7. Product Management Canvas PowerPoint Template

parts of business model canvas

The Product Management Canvas PowerPoint Template is a strategic planning and modeling presentation. This is a single-slide template showing various aspects of product planning and successful management. The purpose of this canvas is to consider all aspects of the product.

8. Editable Business Model Canvas PowerPoint Template

parts of business model canvas

Editable Business Model Canvas PowerPoint Template is a professional presentation representing the Business Model Canvas in “board” format. All the presentation design is completely editable and the user can move, or add, post-its like text boxes to work with the canvas.

9. Simple Business Model Canvas Template for PowerPoint

parts of business model canvas

If you are looking to create an aesthetic Business Model Canvas Template, the Simple Business Model Canvas Template for PowerPoint will allow you to give your presentation the style you need. You will be able to add sticky notes with information for each of the sections of your Business Model.

10. Business Model Canvas Template with Widget Design

parts of business model canvas

100% editable Business Model Canvas template for Google Slides and PowerPoint presentations, with a widget design and look and feel.

parts of business model canvas

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Acquisition, Business Model Canvas, Channels, Cost Structure, Customer Development, Customer Relationship, Customer Segments, Key Activities, Key Partners, Key Resources, Lean Startup, Management, Minimum Viable Product, MVP, Prototyping, Revenue Streams, Startup, Steve Blank, Strategy, Value Proposition Filed under Business

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2 Responses to “What is a Business Model Canvas? Quick Guide + Examples”

If your business is a non-for-profit , how can you adapt your MVP? You are not selling anything as such, so how do you test if your product (MVP) will be purchased?

Hi Elena If there is a “business model”, there is always a business. So, you are selling something. Even non-for-profit sell. They just sell at “cost” or “subsidized”, but there are customers which pay at the end. Otherwise, rather non-for-profit, it is philanthropy and there is no “business” around. Hope this helps. Regards GV.

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What is Business Model Canvas?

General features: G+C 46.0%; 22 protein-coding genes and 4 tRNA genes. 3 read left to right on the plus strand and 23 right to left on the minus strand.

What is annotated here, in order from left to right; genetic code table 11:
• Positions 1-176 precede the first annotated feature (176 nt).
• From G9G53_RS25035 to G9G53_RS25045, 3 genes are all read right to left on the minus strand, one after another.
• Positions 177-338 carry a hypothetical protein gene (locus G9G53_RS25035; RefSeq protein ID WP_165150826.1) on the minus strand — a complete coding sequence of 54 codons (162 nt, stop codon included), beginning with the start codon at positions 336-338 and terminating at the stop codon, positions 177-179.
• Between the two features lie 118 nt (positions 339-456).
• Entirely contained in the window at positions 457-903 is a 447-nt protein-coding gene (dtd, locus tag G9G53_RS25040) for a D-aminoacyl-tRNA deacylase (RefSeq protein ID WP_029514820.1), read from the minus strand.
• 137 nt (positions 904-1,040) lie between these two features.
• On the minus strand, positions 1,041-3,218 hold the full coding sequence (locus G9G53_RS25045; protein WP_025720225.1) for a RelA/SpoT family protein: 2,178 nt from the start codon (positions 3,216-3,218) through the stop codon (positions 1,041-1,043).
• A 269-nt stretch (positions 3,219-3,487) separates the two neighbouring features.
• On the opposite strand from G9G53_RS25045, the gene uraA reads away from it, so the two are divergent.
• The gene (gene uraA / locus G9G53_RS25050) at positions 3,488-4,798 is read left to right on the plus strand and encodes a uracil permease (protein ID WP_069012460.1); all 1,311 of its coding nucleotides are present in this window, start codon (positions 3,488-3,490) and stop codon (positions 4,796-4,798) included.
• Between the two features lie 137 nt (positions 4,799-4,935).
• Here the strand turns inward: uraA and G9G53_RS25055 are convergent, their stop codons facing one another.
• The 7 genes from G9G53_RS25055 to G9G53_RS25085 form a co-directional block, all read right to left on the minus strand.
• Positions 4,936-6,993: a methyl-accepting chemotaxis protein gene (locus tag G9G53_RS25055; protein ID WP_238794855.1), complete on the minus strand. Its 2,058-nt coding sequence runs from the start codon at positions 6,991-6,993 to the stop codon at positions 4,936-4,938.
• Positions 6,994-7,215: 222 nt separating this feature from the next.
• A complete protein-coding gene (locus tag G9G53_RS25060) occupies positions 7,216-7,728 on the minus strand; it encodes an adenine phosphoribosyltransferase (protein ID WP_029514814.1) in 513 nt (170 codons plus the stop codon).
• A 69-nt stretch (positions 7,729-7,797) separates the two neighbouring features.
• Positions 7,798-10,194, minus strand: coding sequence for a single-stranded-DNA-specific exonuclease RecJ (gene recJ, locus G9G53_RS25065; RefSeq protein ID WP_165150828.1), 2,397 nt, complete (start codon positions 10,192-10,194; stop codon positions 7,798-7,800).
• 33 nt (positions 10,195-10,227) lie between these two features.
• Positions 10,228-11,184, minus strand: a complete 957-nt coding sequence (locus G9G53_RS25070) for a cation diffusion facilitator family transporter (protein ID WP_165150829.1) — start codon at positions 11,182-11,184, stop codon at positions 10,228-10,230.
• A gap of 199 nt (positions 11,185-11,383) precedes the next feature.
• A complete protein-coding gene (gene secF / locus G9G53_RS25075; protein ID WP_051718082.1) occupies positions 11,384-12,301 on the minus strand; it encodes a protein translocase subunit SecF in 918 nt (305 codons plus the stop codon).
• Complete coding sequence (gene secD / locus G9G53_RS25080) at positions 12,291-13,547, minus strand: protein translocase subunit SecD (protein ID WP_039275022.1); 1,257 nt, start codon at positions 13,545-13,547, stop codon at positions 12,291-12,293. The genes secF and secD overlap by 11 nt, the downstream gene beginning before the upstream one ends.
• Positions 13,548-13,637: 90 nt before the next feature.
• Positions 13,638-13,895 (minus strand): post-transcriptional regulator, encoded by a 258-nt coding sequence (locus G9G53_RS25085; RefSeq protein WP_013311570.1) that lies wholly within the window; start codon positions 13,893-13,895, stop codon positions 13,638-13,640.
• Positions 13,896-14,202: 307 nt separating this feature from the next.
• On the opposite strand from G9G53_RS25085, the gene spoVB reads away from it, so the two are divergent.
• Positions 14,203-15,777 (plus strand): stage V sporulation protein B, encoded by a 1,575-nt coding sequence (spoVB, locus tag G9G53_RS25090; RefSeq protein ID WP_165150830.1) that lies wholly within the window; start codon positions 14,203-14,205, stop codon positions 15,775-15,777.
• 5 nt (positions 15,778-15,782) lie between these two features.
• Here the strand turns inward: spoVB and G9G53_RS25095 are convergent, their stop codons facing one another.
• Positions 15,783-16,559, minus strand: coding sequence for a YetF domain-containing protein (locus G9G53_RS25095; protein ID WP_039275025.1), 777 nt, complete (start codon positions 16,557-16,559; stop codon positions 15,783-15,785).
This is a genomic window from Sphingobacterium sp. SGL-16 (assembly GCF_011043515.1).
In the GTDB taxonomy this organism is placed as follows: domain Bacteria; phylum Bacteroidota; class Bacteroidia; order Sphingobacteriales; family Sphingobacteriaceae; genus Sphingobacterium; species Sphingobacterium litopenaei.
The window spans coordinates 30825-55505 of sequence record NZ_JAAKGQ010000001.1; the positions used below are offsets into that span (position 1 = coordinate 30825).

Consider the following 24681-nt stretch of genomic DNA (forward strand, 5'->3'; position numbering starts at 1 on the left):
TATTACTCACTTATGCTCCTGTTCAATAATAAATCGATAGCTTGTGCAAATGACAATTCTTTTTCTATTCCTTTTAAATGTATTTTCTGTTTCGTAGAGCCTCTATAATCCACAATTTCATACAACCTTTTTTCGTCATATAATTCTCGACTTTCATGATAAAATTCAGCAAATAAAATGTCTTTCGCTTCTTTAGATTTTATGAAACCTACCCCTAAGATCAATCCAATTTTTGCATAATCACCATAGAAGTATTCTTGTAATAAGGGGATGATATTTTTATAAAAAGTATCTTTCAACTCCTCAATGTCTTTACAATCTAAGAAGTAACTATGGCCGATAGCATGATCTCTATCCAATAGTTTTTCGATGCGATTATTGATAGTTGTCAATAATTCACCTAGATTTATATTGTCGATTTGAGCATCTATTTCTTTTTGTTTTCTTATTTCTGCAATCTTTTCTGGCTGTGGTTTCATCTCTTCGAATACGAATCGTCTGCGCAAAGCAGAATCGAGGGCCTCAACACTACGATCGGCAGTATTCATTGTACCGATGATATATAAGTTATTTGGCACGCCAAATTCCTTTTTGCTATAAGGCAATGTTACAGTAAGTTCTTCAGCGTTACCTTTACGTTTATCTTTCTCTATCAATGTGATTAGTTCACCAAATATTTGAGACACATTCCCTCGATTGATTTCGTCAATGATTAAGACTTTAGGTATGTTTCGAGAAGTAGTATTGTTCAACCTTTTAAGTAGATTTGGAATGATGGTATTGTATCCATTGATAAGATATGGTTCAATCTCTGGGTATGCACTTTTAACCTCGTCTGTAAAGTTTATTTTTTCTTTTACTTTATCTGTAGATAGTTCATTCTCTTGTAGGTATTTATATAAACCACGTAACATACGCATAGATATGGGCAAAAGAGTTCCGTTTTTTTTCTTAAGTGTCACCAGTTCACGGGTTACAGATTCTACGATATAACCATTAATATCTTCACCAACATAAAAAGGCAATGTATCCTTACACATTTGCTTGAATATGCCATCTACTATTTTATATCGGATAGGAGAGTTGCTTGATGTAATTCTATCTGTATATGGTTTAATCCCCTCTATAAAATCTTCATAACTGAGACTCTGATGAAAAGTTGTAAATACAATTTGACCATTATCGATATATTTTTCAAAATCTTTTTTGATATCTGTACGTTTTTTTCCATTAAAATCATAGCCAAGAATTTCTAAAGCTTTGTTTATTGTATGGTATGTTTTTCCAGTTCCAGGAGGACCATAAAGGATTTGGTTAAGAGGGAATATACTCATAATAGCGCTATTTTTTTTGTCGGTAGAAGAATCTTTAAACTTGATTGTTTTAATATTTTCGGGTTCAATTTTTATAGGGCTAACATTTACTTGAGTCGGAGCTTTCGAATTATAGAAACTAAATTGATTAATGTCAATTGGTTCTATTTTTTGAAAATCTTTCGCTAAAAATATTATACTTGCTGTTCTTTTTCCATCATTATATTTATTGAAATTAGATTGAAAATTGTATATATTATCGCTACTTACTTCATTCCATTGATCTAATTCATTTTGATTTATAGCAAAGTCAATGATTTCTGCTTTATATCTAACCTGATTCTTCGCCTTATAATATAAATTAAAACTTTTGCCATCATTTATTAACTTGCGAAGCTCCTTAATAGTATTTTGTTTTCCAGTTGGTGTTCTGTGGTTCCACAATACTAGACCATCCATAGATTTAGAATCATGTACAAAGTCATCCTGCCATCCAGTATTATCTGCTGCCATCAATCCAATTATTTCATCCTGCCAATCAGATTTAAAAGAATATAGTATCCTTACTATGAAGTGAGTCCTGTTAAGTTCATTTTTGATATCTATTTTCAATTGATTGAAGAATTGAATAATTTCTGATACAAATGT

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Business Model Canvas Explained: Definition, Pros, Cons, and Building Blocks

parts of business model canvas

So, here's the thing. We all know that we need structure to work effectively, but where do we start with so many options available? One tool worth considering is the Business Model Canvas (BMC) . Used effectively, it can give solid structure to your planning. 

In this article we will examine how the model works and a few ways to use it effectively. Then, we will describe its best practices and some recommendations on getting started. Finally, we will explore possible alternatives. 

Ready to get to know all about the BMC? Let's begin.

The Business Model Canvas, explained

The Business Model Canvas is a strategic management tool that helps businesses visualize and analyze their business models. It consists of 9 fundamental building blocks that describe the core aspects of a company's value proposition, infrastructure, customers, and finances (more on that later, we promise). 

By using it, organizations can gain a deeper understanding of their overall business model , identify areas for improvement, and develop new strategies for growth. One of the key benefits of the BMC format is that it's very visual. Used adequately, it allows organizations to create a display of their business model in alignment with strategic business objectives and the overall value proposition.

The nine BMC building blocks were initially presented in 2005 by Alexander Osterwalder. They were based on his Ph.D. work on business model ontology, supervised by Yves Pigneur. Since its release, the authors have developed other related tools, such as the Culture Map and the Value Proposition Canvas, which have helped the BMC tool to evolve and added value to it.

Business Model Canvas examples

Some examples of the BMC include:

  • Strategy planning
  • Business planning
  • Business modeling

Lean Canvas vs. Business Model Canvas

Both the Lean and Business Model Canvas enable you to capture your entire model on a single page. The primary difference between them is that the Lean Canvas focuses mainly on solving a particular problem. The Business Canvas Model, on the other hand, is more sales orientated and usually focuses on selling products or services. 

Advantages and disadvantages of the Business Model Canvas

Even though the BMC offers a series of features in order to effectively visualize and analyze your organization's business model, there are also some possible drawbacks to be aware of – and avoid. 

To start on the right note, the benefits of the Business Model Canvas include:

  • A clear and comprehensive business model overview in a single visual format. This makes it easier to understand, articulate, and communicate.
  • Strong collaboration and breaking down silos. Using the BMC approach incentives people to work as one team, as it involves all stakeholders, and enables them to actively participate in developing, improving, and refining the business model.